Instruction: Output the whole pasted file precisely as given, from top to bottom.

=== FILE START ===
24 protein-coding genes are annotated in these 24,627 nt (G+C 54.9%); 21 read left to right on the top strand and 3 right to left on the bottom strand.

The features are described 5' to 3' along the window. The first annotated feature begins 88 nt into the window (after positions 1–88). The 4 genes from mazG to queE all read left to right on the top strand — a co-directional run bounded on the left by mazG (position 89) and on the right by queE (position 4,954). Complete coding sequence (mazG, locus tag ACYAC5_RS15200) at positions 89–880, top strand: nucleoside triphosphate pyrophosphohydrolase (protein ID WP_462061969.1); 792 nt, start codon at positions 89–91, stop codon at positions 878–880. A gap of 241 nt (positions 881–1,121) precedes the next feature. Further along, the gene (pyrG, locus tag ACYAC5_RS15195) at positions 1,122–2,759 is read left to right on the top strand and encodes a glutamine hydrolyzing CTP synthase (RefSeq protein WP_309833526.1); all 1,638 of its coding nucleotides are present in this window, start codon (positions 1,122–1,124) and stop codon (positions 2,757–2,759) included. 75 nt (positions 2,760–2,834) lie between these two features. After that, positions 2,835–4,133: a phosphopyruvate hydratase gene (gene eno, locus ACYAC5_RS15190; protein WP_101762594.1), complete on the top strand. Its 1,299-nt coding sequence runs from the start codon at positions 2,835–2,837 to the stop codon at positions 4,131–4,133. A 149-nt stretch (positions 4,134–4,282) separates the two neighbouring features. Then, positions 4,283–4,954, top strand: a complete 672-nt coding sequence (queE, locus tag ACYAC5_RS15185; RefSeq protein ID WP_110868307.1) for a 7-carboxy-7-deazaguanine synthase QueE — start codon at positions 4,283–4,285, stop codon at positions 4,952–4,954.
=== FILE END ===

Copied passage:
24 protein-coding genes are annotated in these 24,627 nt (G+C 54.9%); 21 read left to right on the top strand and 3 right to left on the bottom strand.

The features are described 5' to 3' along the window. The first annotated feature begins 88 nt into the window (after positions 1–88). The 4 genes from mazG to queE all read left to right on the top strand — a co-directional run bounded on the left by mazG (position 89) and on the right by queE (position 4,954). Complete coding sequence (mazG, locus tag ACYAC5_RS15200) at positions 89–880, top strand: nucleoside triphosphate pyrophosphohydrolase (protein ID WP_462061969.1); 792 nt, start codon at positions 89–91, stop codon at positions 878–880. A gap of 241 nt (positions 881–1,121) precedes the next feature. Further along, the gene (pyrG, locus tag ACYAC5_RS15195) at positions 1,122–2,759 is read left to right on the top strand and encodes a glutamine hydrolyzing CTP synthase (RefSeq protein WP_309833526.1); all 1,638 of its coding nucleotides are present in this window, start codon (positions 1,122–1,124) and stop codon (positions 2,757–2,759) included. 75 nt (positions 2,760–2,834) lie between these two features. After that, positions 2,835–4,133: a phosphopyruvate hydratase gene (gene eno, locus ACYAC5_RS15190; protein WP_101762594.1), complete on the top strand. Its 1,299-nt coding sequence runs from the start codon at positions 2,835–2,837 to the stop codon at positions 4,131–4,133. A 149-nt stretch (positions 4,134–4,282) separates the two neighbouring features. Then, positions 4,283–4,954, top strand: a complete 672-nt coding sequence (queE, locus tag ACYAC5_RS15185; RefSeq protein ID WP_110868307.1) for a 7-carboxy-7-deazaguanine synthase QueE — start codon at positions 4,283–4,285, stop codon at positions 4,952–4,954.